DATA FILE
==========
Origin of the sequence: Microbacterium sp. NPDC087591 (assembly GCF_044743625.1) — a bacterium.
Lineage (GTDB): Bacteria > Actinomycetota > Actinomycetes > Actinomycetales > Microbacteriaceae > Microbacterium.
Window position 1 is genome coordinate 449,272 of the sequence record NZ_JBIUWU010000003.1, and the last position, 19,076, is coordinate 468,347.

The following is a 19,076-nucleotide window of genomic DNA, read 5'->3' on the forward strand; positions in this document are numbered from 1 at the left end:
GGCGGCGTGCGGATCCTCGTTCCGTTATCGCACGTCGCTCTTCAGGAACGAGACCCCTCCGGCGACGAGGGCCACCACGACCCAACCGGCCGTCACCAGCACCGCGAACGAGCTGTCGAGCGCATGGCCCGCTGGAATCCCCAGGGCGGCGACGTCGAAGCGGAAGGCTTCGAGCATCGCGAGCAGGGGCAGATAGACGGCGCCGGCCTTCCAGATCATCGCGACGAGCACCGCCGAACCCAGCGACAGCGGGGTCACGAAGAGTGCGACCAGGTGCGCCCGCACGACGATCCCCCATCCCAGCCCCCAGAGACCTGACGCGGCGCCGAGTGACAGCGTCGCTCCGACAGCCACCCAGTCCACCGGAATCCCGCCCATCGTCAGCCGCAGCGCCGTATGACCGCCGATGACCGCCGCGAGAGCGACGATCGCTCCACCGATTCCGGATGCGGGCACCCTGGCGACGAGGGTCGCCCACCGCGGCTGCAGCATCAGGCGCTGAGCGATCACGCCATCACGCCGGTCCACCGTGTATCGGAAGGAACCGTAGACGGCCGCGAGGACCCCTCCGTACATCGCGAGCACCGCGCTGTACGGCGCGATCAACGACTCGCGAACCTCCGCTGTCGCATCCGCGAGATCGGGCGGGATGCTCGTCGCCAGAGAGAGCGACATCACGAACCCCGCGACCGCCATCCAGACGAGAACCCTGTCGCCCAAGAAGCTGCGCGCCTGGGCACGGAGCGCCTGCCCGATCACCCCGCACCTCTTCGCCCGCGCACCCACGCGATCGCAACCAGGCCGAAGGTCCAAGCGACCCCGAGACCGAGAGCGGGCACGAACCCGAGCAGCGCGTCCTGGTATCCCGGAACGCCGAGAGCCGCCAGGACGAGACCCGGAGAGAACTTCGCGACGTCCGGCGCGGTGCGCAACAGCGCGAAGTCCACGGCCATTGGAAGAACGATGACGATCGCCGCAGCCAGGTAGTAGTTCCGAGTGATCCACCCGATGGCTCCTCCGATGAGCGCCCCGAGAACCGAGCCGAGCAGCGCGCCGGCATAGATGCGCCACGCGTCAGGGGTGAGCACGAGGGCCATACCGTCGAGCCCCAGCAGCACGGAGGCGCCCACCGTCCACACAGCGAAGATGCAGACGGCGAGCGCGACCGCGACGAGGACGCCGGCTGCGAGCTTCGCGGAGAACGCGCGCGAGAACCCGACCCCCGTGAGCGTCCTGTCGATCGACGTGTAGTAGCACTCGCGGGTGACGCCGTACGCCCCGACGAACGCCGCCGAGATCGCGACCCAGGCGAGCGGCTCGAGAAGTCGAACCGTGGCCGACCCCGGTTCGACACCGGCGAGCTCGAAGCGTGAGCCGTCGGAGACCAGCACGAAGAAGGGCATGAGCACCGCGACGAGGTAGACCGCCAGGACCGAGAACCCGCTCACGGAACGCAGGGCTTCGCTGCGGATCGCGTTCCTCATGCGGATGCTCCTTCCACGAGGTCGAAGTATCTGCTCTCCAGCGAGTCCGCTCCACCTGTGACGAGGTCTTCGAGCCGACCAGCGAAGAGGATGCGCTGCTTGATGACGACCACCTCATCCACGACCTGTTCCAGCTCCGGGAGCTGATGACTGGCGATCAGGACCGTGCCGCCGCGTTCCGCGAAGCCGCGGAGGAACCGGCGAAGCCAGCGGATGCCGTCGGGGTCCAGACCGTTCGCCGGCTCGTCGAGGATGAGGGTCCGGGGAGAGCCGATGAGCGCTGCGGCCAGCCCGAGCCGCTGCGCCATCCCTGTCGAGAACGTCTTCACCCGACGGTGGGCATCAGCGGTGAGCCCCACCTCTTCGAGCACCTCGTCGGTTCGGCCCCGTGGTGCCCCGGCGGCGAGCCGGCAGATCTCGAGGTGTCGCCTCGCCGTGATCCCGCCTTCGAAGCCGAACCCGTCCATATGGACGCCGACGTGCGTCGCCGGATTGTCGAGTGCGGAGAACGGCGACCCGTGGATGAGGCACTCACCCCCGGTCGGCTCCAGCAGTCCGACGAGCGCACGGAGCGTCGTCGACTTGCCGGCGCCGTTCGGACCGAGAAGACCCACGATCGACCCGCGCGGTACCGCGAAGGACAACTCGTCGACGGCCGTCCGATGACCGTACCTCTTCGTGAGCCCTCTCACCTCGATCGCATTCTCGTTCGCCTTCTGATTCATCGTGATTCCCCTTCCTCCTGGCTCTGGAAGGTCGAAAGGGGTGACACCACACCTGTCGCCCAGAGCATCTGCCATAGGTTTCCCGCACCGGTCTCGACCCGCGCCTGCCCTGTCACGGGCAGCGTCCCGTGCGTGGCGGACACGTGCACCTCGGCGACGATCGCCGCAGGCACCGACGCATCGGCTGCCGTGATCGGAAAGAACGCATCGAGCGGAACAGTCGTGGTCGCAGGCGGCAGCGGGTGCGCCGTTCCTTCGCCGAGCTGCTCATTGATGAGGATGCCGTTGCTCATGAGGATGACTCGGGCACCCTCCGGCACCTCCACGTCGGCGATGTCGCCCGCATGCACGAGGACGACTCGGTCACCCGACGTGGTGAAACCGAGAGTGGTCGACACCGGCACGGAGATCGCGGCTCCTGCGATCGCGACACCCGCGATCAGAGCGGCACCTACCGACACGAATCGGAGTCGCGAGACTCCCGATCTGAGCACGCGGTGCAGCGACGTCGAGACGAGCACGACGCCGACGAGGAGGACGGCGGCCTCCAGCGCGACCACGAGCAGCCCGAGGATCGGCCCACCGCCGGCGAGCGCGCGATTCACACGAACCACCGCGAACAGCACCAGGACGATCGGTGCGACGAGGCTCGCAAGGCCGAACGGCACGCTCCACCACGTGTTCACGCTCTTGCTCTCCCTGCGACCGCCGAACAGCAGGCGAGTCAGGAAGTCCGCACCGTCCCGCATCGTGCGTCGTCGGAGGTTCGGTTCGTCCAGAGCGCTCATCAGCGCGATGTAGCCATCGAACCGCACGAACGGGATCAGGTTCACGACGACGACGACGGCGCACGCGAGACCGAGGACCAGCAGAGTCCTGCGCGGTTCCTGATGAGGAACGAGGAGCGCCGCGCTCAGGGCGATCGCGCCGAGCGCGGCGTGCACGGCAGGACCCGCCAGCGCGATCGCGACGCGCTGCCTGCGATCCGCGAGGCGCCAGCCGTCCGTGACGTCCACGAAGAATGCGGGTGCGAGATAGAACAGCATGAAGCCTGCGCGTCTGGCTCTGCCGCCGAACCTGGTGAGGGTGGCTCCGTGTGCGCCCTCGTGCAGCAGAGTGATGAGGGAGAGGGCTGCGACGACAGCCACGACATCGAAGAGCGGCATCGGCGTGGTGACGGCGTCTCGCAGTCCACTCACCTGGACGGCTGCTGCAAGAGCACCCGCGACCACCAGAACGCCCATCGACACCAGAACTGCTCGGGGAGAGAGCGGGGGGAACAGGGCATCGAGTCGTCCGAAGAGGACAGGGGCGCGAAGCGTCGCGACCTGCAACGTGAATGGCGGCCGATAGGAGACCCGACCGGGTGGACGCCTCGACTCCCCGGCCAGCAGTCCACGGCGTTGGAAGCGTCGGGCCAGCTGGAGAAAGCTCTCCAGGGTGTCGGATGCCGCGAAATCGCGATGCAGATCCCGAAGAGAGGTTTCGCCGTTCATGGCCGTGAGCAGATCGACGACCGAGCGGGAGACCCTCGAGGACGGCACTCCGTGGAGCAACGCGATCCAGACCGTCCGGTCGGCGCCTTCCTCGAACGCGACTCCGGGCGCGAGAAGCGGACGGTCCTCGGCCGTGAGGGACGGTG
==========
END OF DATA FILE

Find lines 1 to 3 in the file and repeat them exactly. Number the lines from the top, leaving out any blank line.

Origin of the sequence: Microbacterium sp. NPDC087591 (assembly GCF_044743625.1) — a bacterium.
Lineage (GTDB): Bacteria > Actinomycetota > Actinomycetes > Actinomycetales > Microbacteriaceae > Microbacterium.
Window position 1 is genome coordinate 449,272 of the sequence record NZ_JBIUWU010000003.1, and the last position, 19,076, is coordinate 468,347.